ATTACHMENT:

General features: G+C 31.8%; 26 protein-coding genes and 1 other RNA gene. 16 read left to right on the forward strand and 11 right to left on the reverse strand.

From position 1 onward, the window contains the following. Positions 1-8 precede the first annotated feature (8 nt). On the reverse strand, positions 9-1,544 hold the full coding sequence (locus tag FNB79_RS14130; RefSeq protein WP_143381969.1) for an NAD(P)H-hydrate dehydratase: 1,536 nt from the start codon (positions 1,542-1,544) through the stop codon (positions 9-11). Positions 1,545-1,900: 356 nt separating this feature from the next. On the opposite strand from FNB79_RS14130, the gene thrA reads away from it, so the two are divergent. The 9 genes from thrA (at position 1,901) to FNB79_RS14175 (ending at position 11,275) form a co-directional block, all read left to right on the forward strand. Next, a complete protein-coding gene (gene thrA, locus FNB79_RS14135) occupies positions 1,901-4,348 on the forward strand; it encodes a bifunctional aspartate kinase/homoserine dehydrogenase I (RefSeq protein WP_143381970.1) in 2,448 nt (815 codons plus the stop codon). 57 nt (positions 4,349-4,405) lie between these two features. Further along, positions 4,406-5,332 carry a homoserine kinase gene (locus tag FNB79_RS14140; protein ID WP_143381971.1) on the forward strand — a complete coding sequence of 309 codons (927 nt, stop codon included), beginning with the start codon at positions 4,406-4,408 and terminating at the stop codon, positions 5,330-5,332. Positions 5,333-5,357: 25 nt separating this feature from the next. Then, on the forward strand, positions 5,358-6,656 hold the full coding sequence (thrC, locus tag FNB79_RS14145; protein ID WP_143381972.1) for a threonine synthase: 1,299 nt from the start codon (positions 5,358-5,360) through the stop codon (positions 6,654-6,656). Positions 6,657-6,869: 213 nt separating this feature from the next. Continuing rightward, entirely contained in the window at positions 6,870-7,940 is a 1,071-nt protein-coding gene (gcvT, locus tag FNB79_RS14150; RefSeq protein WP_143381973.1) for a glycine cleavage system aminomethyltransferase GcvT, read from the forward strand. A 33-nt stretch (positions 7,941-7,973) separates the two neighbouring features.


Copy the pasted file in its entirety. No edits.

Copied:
General features: G+C 31.8%; 26 protein-coding genes and 1 other RNA gene. 16 read left to right on the forward strand and 11 right to left on the reverse strand.

From position 1 onward, the window contains the following. Positions 1-8 precede the first annotated feature (8 nt). On the reverse strand, positions 9-1,544 hold the full coding sequence (locus tag FNB79_RS14130; RefSeq protein WP_143381969.1) for an NAD(P)H-hydrate dehydratase: 1,536 nt from the start codon (positions 1,542-1,544) through the stop codon (positions 9-11). Positions 1,545-1,900: 356 nt separating this feature from the next. On the opposite strand from FNB79_RS14130, the gene thrA reads away from it, so the two are divergent. The 9 genes from thrA (at position 1,901) to FNB79_RS14175 (ending at position 11,275) form a co-directional block, all read left to right on the forward strand. Next, a complete protein-coding gene (gene thrA, locus FNB79_RS14135) occupies positions 1,901-4,348 on the forward strand; it encodes a bifunctional aspartate kinase/homoserine dehydrogenase I (RefSeq protein WP_143381970.1) in 2,448 nt (815 codons plus the stop codon). 57 nt (positions 4,349-4,405) lie between these two features. Further along, positions 4,406-5,332 carry a homoserine kinase gene (locus tag FNB79_RS14140; protein ID WP_143381971.1) on the forward strand — a complete coding sequence of 309 codons (927 nt, stop codon included), beginning with the start codon at positions 4,406-4,408 and terminating at the stop codon, positions 5,330-5,332. Positions 5,333-5,357: 25 nt separating this feature from the next. Then, on the forward strand, positions 5,358-6,656 hold the full coding sequence (thrC, locus tag FNB79_RS14145; protein ID WP_143381972.1) for a threonine synthase: 1,299 nt from the start codon (positions 5,358-5,360) through the stop codon (positions 6,654-6,656). Positions 6,657-6,869: 213 nt separating this feature from the next. Continuing rightward, entirely contained in the window at positions 6,870-7,940 is a 1,071-nt protein-coding gene (gcvT, locus tag FNB79_RS14150; RefSeq protein WP_143381973.1) for a glycine cleavage system aminomethyltransferase GcvT, read from the forward strand. A 33-nt stretch (positions 7,941-7,973) separates the two neighbouring features.